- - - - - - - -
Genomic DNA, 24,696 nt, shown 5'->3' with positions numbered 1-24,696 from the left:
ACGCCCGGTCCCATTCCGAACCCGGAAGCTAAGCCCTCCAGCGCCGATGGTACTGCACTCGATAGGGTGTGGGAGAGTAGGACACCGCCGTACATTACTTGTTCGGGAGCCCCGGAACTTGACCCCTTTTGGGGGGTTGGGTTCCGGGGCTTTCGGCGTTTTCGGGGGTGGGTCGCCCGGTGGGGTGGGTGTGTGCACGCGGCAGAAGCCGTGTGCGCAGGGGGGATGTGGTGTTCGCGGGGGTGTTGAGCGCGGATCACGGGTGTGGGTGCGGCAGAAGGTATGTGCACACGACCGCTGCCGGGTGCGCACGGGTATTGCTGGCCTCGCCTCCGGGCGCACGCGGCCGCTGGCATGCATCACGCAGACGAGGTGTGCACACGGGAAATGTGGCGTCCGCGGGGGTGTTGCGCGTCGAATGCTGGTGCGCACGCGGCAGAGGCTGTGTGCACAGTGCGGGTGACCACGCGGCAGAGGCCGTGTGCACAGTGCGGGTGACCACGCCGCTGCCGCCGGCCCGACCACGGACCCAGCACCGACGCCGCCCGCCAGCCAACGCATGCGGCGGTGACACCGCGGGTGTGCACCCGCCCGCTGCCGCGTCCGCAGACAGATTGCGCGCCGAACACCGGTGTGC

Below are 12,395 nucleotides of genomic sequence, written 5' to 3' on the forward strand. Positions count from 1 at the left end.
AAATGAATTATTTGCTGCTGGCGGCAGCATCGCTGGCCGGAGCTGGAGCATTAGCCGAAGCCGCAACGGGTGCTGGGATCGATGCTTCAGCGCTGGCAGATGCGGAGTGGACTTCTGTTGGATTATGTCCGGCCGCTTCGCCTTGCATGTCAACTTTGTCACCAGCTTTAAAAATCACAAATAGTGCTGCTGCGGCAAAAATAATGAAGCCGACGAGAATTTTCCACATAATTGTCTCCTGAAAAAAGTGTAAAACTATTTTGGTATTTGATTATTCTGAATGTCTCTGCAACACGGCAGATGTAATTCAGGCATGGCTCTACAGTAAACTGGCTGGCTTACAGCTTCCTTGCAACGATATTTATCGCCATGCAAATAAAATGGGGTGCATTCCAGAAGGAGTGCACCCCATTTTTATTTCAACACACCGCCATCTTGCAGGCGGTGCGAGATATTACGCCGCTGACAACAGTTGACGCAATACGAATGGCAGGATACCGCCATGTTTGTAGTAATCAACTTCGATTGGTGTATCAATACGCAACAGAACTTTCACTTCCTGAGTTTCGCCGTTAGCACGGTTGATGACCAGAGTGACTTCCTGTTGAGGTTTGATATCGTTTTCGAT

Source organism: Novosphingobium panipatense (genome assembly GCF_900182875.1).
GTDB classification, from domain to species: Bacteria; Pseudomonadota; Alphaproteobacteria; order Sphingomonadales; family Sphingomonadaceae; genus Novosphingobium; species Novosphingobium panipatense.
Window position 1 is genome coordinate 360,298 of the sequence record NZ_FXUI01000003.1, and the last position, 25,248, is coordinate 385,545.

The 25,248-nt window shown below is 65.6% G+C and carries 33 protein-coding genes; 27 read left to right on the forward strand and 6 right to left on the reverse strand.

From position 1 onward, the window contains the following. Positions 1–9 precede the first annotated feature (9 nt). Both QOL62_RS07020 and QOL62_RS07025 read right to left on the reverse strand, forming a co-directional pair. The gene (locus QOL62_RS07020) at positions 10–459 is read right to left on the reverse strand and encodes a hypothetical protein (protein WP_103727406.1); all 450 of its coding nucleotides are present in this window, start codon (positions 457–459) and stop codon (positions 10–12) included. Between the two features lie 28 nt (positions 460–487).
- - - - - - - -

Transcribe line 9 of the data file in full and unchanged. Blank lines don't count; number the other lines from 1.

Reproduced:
From position 1 onward, the window contains the following. Positions 1–9 precede the first annotated feature (9 nt). Both QOL62_RS07020 and QOL62_RS07025 read right to left on the reverse strand, forming a co-directional pair. The gene (locus QOL62_RS07020) at positions 10–459 is read right to left on the reverse strand and encodes a hypothetical protein (protein WP_103727406.1); all 450 of its coding nucleotides are present in this window, start codon (positions 457–459) and stop codon (positions 10–12) included. Between the two features lie 28 nt (positions 460–487).